Wednesday, December 10, 2008

Experiential Learning Cycle

Consulting and Studying the Experiential Learning Cycle for Team Development - I refer to this model below. The concept of it being more dynamic than the Kolb Experiential Learning Cycle, the Jarvis Model increases the learning and retention of participants who are more model learning stimulated. Also as a Team Development and Team Building Consultant with adult learners, this aids in developing programs and workshops to be effective.

Peter Jarvis on (experiential) learning;
Jarvis (1987, 1995) set out to show that there are a number of responses to the potential learning situation. He used Kolb's model with a number of different adult groups and asked them to explore it based on their own experience of learning. He was then able to develop a model of which allowed different routes. Some of these are non-learning, some non-reflective learning, and some reflective learning. To see these we need to trace out the trajectories on the diagram he produces.

Jarvis' Experiential Learning Cycle


Presumption (boxes 1-4). This is where people interact through patterned behaviour. Saying hello etc.

Non-consideration (1-4). Here the person does not respond to a potential learning situation.

Rejection (boxes 1-3 to 7 to 9).


Pre-conscious (boxes 1-3 to 6 to either 4 or 9). This form occurs to every person as a result of having experiences in daily living that are not really thought about. Skimming across the surface.

Practice (boxes 1-3 to 5 to 8 to 6 to either 4 or 9). Traditionally this has been restricted to things like training for a manual occupation or acquiring particular physical skills. It may also refer to the acquisition of language itself.

Memorization (boxes 1-3 to 6 and possibly 8 to 6 and then either to 4 or 9)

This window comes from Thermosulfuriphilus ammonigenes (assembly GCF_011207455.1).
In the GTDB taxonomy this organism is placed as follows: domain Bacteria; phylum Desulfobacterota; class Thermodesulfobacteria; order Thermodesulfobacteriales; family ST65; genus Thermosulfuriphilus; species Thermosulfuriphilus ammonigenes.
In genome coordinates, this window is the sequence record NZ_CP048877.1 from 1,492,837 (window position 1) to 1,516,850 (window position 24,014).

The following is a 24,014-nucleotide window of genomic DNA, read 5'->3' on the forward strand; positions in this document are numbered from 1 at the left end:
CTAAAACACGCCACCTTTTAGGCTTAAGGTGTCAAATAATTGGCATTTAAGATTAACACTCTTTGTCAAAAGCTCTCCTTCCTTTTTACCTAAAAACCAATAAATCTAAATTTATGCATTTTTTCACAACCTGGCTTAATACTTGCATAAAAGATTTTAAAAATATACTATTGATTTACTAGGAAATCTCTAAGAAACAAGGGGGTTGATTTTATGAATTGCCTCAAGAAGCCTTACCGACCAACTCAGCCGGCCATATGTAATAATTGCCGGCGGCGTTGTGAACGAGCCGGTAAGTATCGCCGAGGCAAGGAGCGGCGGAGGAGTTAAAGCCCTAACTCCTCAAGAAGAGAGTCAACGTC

Reflective learning:

Contemplation (boxes 1-3 to 7 to 8 to 6 to 9). Here the person considers it and makes an intellectual decision about it.

Reflective practice (boxes 1-3 (to 5) to 7 to 5 to 6 to 9). This is close to what Schön describes as relfection on and in action.

Experiential learning (boxes 1-3 to 7 to 5 to 7 to 8 to 6 to 9). The way in which pragmatic knowledge may be learned.

While this represents a useful addition to our thinking about learning, a number of problems remain. There is still an issue around sequence - many things may be happening at once, but Jarvis' model falls into trap of stage thinking. As with Kolb's work there is a limited experimental base to support it. We can also ask questions as to whether these are different forms or routes - or can they grouped together in a different and more compact way.

- Michael Cardus serves as an Adventure Consultant for Create-Learning Team Building. Mike facilitates, trains, and speaks to groups in a variety of settings including Fortune 500 Companies, small business, universities and classrooms. Currently he lives in Buffalo NY, he travels to serve your groups needs - where and when your group desires.